Thomas Henshaw (benefactor)
Henshaw was born in 1731 at Prestbury, Cheshire, one of seven children. His parents, John and Martha Henshaw, owned and farmed a small estate in Butts Lane, Prestbury. Henshaw's father died when he was two years old. Henshaw was the youngest surviving child in his family.
At an early age Henshaw was put to work with his brother Henry on a farm in Derbyshire. He subsequently left his brother in possession of the farm, and around 1755 he became an apprentice to John Fletcher, a hat manufacturer in Oldham. After serving his apprenticeship, Thomas left Oldham for Manchester, where he became part-owner of a dye works.
Around 1770 Henshaw returned to Oldham and entered into a partnership with his old master, John Fletcher. His brother, Henry Henshaw, joined the partnership a couple of years later. In time Thomas and Henry Henshaw set up their own business in the hatting trade and established a manufacturing works on what is now Henshaw Street in Oldham.
Businessman and public benefactor
The Henshaws "were remarkable for their habits of industry and frugality" and as a result of their "almost unceasing attention to business" their hat works became the largest in the district, with about 300 workers. They became importers of beaver and fur, which were used extensively in the hatting trade, and developed other subsidiary interests. From an initial capital of £2,000, the Henshaws eventually accumulated a fortune of £154,000.
The Henshaws were considerate towards their workers. They established schools for the education of the workers' children, and they encouraged their attendance at church. They were liberal benefactors of local charities and undertakings, making regular donations to the Manchester Infirmary and the Lunatic Hospital, and were associated with the construction of new roads.
The brothers were also the first people to establish Sunday Schools in Lancashire. They hired schoolmasters, and reading and writing were taught on Sunday. This would have been the only formal education that most of the children ever received.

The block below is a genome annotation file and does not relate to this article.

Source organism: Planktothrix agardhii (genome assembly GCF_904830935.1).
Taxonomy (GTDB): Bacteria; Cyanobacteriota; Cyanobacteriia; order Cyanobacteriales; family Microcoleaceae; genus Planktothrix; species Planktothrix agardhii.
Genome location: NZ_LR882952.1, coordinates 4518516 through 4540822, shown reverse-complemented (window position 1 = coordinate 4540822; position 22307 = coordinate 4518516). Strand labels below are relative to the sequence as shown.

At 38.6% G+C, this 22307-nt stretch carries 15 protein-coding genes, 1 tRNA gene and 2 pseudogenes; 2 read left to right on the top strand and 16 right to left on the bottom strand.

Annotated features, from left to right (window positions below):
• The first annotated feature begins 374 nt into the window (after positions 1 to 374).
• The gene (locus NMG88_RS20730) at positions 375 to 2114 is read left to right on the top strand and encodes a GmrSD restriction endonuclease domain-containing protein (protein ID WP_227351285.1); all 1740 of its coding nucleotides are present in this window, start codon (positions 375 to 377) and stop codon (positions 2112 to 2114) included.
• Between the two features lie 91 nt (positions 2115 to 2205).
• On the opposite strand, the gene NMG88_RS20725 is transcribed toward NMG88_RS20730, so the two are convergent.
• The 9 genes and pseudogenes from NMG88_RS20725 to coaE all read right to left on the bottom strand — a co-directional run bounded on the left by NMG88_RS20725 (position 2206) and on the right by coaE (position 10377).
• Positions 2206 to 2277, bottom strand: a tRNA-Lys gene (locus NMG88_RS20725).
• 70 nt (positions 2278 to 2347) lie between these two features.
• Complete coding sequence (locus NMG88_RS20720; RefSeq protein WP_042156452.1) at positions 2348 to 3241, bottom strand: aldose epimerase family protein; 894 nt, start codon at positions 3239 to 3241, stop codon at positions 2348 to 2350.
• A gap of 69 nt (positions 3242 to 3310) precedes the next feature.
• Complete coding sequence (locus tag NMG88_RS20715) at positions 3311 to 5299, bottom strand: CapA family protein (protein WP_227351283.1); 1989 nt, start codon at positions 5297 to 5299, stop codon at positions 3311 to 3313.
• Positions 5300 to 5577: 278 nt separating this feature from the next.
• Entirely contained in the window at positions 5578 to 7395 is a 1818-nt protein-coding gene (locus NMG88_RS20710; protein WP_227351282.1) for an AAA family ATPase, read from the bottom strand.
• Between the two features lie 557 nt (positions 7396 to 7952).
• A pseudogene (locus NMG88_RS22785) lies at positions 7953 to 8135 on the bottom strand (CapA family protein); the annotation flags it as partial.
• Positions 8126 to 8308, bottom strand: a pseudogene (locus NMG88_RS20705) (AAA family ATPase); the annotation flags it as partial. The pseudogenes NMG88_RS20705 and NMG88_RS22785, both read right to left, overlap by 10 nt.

In 1754 Thomas Henshaw married Hannah Taylor. Their only child, Henry, was born the following year and died at age ten. Hannah Henshaw died in 1775.
Later years, death, and legacy
In 1799, at the age of 68, Thomas Henshaw married Sarah Mayers. From then until his death in 1810, Henshaw lived either at Higher Groves or at his wife's house at Hamer Hill in Blackley.
Henshaw had a severe attack of paralysis in 1800, and after that was depressed and irresponsible at times. Despite his state of health, he often rode on horseback in the neighborhood of Blackley, and he continued to deal with his business at Hargreaves Works. His main preoccupation, however, was the framing of his will.
In 1807 Thomas made his will, which bequeathed £20,000 (£1.3 million as of 2014) to establish a charity school in Oldham and £20,000 for the foundation of an asylum for the blind in Manchester. In a codicil dated May 1808, he appointed trustees for both the school and the asylum. 
In the early morning of Sunday, March 4th, 1810, Henshaw was found drowned in a reservoir near his works. He was 79. At the inquest, held the following day, medical evidence was given that he had been subject to attacks of mental derangement. The verdict brought in by the jury was that he had drowned himself, "and that the Cause of his having so drowned himself was his insanity." Henshaw was buried on March 10th in Prestwich Church.
His widow contested Henshaw's will on the grounds that he had made it whilst mentally unbalanced. The matter was referred to the Court of Chancery and 23 years later the court ruled that the will was valid.This freed the funds in Henshaw's estate to be applied to founding the school and asylum, and this was done. The Blue Coat School was established in 1834, and Henshaws Society for Blind People in 1837.
- UK CPI inflation numbers based on data available from Gregory Clark (2013), "What Were the British Earnings and Prices Then? (New Series)" MeasuringWorth.
- "Oldham". UK Genealogy Archives. 1894-5. Retrieved March 17, 2011.
- "School’s history lesson". Oldham Evening Chronicle. May 22, 2009. Retrieved March 17, 2011.
- Peter Shapely. "Charity and the 'Market': The Case of Henshaw's Blind Asyslum". Manchester Centre for Regional History. Retrieved March 17, 2011.
- "A Brief History". Henshaws Society for Blind People. Retrieved March 17, 2011.